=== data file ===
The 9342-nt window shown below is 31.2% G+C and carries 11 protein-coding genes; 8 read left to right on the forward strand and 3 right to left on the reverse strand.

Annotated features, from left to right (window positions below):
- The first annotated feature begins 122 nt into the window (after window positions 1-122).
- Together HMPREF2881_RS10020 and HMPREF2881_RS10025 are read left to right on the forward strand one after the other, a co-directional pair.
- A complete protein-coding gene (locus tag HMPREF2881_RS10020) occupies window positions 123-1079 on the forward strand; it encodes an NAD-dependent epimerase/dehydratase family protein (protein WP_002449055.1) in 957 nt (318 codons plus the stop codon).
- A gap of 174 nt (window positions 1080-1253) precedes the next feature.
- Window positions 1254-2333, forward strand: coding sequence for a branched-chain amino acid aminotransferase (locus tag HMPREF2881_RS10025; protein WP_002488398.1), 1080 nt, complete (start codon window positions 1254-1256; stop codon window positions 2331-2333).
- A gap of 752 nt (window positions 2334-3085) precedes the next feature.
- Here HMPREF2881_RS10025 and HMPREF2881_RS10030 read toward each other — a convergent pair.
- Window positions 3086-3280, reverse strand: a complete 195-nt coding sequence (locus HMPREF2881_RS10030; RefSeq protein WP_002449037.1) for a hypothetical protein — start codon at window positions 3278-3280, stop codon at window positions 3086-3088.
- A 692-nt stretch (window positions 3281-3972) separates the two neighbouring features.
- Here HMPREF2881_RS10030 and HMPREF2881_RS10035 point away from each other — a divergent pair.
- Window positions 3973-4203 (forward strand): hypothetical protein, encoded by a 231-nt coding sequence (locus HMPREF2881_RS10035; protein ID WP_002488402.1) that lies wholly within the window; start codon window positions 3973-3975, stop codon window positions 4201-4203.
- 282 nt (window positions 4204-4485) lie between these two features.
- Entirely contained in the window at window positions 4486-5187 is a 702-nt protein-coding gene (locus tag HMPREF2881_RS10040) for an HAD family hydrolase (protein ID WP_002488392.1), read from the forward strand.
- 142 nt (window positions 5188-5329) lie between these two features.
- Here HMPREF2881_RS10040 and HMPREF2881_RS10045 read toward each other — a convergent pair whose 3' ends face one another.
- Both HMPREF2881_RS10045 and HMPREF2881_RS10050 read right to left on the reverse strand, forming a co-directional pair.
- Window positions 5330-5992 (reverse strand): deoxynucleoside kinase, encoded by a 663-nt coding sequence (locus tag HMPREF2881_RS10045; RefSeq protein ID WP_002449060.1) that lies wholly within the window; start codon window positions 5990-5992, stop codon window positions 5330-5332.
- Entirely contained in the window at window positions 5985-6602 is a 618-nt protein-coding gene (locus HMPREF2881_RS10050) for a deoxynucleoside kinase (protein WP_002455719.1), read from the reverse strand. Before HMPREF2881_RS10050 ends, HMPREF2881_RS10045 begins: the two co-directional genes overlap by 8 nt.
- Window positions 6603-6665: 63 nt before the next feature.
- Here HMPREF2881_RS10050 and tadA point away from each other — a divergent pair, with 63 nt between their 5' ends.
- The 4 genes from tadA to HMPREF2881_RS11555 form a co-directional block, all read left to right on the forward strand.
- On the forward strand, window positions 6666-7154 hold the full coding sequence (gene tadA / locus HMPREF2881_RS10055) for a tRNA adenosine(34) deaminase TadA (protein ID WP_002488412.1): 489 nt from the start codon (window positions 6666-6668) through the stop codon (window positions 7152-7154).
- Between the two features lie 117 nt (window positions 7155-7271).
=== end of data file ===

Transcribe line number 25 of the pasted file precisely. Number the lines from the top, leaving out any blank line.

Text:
- Between the two features lie 117 nt (window positions 7155-7271).